House Democrats and a handful of their Republican colleagues on Thursday approved legislation to codify the right to contraception in the United States.
The bill, which passed on a 228-195 vote, seeks to protect contraception rights against future Supreme Court decisions following the high court’s controversial ruling last month to overturn Roe v. Wade.
Sponsored by North Carolina Democratic Rep. Kathy Manning, the Right to Contraception Act establishes the right for individuals to obtain and use contraceptives. It permits health care providers to prescribe or provide contraceptives.
“The right to contraception is a fundamental right, central to a person’s privacy, health, wellbeing, dignity, liberty, equality, and ability to participate in the social and economic life of the nation,” Manning wrote in the bill, noting that the Supreme Court has repeatedly recognized the constitutional right to contraception.
The bill now heads to the Senate, where it faces a less certain outcome.
Following the high court’s Roe decision, some signaled other opinions would come that would hamper rights like contraception and interracial and same-sex marriages.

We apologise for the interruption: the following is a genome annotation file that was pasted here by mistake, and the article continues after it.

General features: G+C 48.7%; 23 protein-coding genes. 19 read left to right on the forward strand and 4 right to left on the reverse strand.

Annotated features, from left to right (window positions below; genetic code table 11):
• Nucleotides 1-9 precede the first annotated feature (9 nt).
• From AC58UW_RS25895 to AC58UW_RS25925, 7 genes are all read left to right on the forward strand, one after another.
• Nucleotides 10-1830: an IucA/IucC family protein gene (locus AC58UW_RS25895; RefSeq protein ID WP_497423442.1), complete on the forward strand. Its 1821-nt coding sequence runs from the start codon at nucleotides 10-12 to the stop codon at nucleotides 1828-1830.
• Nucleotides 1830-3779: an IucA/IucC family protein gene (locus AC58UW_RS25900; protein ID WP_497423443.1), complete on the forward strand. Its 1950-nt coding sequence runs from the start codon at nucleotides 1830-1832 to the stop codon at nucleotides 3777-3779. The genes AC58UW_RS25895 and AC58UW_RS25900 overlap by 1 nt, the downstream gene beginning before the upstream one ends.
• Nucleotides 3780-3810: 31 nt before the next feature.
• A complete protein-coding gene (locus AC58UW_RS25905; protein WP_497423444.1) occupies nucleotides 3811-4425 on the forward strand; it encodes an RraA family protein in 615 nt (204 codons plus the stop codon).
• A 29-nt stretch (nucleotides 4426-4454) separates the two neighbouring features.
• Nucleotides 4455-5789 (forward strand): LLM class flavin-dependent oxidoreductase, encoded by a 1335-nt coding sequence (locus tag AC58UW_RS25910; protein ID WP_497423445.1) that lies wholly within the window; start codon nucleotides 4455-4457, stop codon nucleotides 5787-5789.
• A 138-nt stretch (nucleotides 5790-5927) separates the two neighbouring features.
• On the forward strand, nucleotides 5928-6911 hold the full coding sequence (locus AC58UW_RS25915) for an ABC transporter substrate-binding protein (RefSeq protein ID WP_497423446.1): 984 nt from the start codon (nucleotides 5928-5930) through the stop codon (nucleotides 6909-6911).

“In future cases, we should reconsider all of this Court’s substantive due process precedents, including Griswold, Lawrence, and Obergefell,” Justice Clarence Thomas wrote one day before the court abolished Roe.
In that 1965 Griswold case, the court voted 7-2 to strike down a law restricting married couples’ access to birth control. The majority stated that such statutes are impermissible because they violate the right to privacy for citizens.
Manning said the right to contraception has repeatedly been recognized internationally as a human right.
The bill’s text noted that the United Nations Population Fund had published several reports outlining family planning as a fundamental human right that advances women’s health, economic empowerment, and equality.
Further, the World Health Organization internationally recognizes access to contraceptives as advancing other human rights such as the right to life, liberty, expression, health, work, and education.
“Contraception is safe, essential health care, and access to contraceptive products and services is central to people’s ability to participate equally in economic and social life in the United States and globally,” Manning said. “Contraception allows people to make decisions about their families and their lives. Contraception is key to sexual and reproductive health. It is critical to preventing unintended pregnancy, is highly effective in preventing and treating a wide array of often severe medical conditions and decreases the risk of certain cancers.”